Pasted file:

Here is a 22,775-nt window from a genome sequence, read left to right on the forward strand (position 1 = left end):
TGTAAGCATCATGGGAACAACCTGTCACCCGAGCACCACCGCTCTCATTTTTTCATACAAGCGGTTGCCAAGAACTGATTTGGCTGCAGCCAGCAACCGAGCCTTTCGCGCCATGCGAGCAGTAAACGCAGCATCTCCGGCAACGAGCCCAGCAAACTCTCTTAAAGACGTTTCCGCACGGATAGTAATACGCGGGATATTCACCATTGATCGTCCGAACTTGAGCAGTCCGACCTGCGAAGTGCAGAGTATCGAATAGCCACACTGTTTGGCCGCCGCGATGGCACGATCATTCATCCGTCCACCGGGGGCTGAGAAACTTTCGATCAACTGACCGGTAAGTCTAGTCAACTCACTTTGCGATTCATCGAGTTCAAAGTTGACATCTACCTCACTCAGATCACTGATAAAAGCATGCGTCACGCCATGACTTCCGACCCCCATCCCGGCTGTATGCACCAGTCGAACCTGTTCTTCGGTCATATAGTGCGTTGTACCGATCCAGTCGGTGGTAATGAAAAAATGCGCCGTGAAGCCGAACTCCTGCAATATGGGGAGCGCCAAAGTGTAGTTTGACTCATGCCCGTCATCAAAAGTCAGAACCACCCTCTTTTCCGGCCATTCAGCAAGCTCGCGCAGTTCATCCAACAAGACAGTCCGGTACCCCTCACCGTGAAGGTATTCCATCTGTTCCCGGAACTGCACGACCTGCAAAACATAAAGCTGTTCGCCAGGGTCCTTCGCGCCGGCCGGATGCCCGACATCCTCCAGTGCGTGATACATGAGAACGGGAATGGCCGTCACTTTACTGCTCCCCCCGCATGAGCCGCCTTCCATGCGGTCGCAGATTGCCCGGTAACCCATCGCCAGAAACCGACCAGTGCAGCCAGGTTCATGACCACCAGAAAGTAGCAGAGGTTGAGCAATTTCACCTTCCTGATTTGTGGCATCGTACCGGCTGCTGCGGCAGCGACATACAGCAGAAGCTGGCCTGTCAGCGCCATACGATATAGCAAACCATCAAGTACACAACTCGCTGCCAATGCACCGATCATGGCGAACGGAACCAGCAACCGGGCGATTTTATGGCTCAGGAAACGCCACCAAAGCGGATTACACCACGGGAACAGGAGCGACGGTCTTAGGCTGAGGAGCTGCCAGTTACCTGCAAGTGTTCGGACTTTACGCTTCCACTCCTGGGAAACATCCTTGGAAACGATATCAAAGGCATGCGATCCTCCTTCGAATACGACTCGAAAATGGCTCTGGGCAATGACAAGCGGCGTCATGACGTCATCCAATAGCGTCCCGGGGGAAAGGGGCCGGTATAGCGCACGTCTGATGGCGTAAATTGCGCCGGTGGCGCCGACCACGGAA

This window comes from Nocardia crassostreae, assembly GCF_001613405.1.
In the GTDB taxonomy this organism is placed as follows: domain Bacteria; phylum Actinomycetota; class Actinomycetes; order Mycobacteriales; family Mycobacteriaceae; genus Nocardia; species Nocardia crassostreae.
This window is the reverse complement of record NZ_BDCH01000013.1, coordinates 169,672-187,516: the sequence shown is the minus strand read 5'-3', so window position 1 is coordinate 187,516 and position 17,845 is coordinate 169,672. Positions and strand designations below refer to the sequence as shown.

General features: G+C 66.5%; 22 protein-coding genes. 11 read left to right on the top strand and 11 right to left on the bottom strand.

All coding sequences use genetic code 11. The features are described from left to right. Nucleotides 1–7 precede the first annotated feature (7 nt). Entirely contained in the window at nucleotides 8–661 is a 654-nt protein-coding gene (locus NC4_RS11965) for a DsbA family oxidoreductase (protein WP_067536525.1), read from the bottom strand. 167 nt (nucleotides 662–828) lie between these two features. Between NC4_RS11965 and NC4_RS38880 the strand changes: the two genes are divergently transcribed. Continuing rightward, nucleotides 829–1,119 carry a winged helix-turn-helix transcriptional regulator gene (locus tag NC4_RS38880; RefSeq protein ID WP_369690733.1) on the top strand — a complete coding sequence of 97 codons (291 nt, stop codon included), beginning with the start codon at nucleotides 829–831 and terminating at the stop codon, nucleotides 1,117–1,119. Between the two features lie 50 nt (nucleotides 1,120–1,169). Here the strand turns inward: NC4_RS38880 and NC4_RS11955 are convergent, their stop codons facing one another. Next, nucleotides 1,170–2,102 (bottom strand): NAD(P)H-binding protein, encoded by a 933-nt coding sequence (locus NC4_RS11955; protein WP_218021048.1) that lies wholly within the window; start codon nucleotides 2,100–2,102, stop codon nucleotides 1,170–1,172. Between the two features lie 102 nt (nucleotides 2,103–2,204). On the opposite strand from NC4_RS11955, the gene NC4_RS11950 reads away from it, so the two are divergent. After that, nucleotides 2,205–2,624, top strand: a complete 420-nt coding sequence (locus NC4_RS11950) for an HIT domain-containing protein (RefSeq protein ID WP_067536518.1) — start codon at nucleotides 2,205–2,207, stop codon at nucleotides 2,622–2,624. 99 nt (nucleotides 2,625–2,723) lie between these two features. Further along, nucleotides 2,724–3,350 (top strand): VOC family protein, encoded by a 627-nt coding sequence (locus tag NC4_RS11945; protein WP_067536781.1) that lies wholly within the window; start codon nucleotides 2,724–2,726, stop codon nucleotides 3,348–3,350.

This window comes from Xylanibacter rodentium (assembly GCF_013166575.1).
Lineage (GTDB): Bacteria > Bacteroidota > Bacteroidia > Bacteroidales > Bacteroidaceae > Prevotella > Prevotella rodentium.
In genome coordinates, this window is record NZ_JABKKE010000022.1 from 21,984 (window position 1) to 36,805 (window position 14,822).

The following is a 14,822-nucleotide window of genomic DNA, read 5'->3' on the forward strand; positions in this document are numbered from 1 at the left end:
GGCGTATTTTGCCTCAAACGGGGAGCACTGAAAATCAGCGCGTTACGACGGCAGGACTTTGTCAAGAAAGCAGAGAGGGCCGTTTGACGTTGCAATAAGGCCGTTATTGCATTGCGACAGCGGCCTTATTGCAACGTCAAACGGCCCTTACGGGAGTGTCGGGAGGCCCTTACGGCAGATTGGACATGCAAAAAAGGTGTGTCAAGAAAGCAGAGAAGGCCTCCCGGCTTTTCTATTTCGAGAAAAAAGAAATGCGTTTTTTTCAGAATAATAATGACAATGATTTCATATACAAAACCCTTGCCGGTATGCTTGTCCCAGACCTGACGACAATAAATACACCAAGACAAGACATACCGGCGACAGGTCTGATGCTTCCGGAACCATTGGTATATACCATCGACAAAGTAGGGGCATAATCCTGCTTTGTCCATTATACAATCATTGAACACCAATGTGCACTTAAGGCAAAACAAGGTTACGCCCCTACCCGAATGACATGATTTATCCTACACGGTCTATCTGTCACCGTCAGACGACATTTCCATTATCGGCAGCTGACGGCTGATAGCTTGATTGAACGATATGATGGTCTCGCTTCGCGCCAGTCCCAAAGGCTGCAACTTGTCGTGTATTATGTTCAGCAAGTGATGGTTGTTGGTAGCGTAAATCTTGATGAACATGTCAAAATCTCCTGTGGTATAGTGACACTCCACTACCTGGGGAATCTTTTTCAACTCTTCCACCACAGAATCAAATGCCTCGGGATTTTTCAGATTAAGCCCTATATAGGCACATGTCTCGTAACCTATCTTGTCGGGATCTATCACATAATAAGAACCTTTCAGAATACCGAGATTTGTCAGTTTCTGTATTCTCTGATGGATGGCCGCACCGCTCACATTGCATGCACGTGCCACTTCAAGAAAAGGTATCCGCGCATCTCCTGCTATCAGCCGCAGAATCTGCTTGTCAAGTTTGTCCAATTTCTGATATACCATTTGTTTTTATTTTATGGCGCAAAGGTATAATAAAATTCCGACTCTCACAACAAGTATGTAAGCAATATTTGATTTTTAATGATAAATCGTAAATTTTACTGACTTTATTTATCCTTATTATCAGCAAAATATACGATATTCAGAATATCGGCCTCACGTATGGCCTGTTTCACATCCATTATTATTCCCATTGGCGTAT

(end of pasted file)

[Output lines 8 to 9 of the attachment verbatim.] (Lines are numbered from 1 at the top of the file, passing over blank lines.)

This window comes from Xylanibacter rodentium (assembly GCF_013166575.1).
Lineage (GTDB): Bacteria > Bacteroidota > Bacteroidia > Bacteroidales > Bacteroidaceae > Prevotella > Prevotella rodentium.